An optical method for polarizing free electrons in a laboratory setting

Advertisements

This article was reviewed based on Science X’s editorial process and policies. The editors have highlighted the following attributes ensuring the credibility of the content:

Advertisements

verified

peer-reviewed publication

trusted source

Advertisements

correct

Advertisements






Credit: Pan and Xu

Polarized electrons are electrons in which the spins have a “preferred” orientation or are preferentially oriented in a specific direction. The realization of these electrons has significant implications for physics research, as it may pave the way for the creation of promising materials and enable new experiments.

Researchers from East China Normal University and Henan Academy of Sciences recently introduced a new method for polarizing free electrons in a laboratory setting using near-field optical techniques, which involves applying beams of light from a positioned optical device close to a sample. Their article, published in Physical Review Lettersit could open up exciting new possibilities for high-energy physics, the development of quantum technology and materials science.

Advertisements

“The initial idea for this study took hold two years ago while I was a postdoctoral researcher in the group of Prof. Francisco Javier Garcia de Abajo, renowned for their theoretical work on optical excitations in electron beams,” Deng Pan, one of the researchers who conducted the study, told Phys.org. “Since then, the field of photon-induced near-field electron microscopy (PINEM) has gained momentum, emerging as a leading topic in electron microscopy.”

PINEM is a promising microscopy technique that could allow researchers to manipulate the quantum properties of electrons, which could potentially unravel new quantum computing mechanisms that rely on free electrons. Previous work has mainly sought to use this technique to manipulate the orbitals and momentum of electrons. In their study, Pan and his colleague Hongxing Xu set out to explore its potential use to polarize free electrons.

“I began to wonder if a similar approach could be employed to alter the spin state of electrons or even polarize electron beams,” Pan said. “Engaging in discussions with several electron beam theory experts, most of them believed that such an effect was undetectable, given that the magnetic field within the electromagnetic field is significantly weaker than the electric field component. Consequently, it was both surprising and unexpected that my calculations finally demonstrated the substantial effect of electron polarization within the near optical range.”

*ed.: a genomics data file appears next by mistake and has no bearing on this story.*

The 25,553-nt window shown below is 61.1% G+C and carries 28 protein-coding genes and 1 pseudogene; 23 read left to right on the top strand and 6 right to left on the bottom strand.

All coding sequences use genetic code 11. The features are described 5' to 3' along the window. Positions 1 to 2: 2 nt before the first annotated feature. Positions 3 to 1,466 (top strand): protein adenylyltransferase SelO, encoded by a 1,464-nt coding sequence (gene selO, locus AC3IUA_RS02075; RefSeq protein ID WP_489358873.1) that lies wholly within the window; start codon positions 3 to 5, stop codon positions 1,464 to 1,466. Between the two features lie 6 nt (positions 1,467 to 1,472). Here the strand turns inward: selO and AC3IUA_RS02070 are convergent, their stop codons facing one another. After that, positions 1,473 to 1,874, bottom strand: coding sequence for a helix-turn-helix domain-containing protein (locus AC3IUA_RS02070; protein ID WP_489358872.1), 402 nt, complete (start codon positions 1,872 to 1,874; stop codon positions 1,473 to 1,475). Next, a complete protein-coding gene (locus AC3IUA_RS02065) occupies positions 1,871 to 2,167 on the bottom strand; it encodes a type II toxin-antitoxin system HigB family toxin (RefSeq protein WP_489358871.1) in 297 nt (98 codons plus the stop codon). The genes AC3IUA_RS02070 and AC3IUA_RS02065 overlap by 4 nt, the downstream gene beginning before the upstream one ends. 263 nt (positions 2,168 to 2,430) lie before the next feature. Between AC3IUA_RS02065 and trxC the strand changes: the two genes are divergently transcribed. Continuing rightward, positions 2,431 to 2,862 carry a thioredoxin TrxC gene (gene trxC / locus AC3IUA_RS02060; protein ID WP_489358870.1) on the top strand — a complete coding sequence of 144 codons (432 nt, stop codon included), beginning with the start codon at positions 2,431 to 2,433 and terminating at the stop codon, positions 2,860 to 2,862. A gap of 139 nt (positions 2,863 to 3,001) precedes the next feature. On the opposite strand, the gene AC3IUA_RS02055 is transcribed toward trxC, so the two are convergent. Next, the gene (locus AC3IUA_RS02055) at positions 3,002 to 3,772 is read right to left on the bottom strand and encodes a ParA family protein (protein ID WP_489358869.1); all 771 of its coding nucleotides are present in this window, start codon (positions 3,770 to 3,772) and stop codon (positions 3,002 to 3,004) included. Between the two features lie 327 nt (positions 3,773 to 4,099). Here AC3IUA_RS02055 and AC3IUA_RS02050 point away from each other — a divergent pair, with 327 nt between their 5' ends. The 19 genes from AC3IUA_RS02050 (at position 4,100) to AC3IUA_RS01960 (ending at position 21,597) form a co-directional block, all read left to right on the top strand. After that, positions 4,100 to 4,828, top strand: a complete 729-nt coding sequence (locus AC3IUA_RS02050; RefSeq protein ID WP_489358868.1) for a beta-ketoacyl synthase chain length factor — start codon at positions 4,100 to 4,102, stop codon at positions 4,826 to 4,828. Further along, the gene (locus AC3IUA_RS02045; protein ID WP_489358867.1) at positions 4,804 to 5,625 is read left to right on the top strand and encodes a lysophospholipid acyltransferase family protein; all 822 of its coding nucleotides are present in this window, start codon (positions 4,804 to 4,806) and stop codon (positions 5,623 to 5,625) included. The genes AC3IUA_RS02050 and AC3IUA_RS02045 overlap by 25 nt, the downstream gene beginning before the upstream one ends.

Advertisements

The optical method introduced by Pan and Xu is inspired by PINEM, as it is based on a similar approach. The researchers used an array of nanowires (i.e. a periodic nanostructure) with a carefully designed lattice constant. Their design ensured a near-field match between the speed of the incoming electron and the structure, ensuring a strong interaction between them.

“There is a fundamental difference between my proposal and the PINEM scheme,” Pan explained. “The PINEM effect is induced by the electric field component parallel to the electron beam. In contrast, we used a transverse electric near field (TE), which only has the electric field perpendicular to the electron beam. Why we opted for this TE near-field? The answer is closely related to another fascinating topic of nanophotonics known as transverse spin angular momentum or spin-orbit interaction in optical near-fields.”

Advertisements

The near-field TE applied by the researchers has a circularly polarized magnetic field. Consequently, it can be used to manipulate the spins of electrons, just as other fields can be used to control quantum spins.

“A spin electron beam proves to be an invaluable tool in the study of magnetic materials and high-energy physics, among other areas,” Pan said. ‘Our research also sheds light on the realization that, although weaker than the electric field component, the magnetic field component in the near optical field can be exploited to produce unexpected results.’

Pan and Xu are among the first to introduce a reliable optical method for preparing spin electrons in a laboratory setting. In the future, their approach could be adapted and used by other research groups to create spin-polarized electron beams, potentially also inspiring the development of new quantum computing approaches that exploit both electron and photon spins.

Advertisements

“With the direction provided by this work, there is still a large theoretical space to explore, such as the potential for quantum information processing combining electron and photon spins,” Pan added. “However, I believe that the most crucial aspect is the experimental demonstration of the proposal outlined in this study. I have already discussed this work with several experimenters, and they have expressed optimism regarding the feasibility of achieving our results in experiments.”

More information:
Deng Pan et al, Polarizing free electrons in near optical fields, Physical Review Letters (2023). DOI: 10.1103/PhysRevLett.130.186901

Advertisements

About the magazine:
Physical Review Letters

Advertisements

#optical #method #polarizing #free #electrons #laboratory #setting

Leave a Comment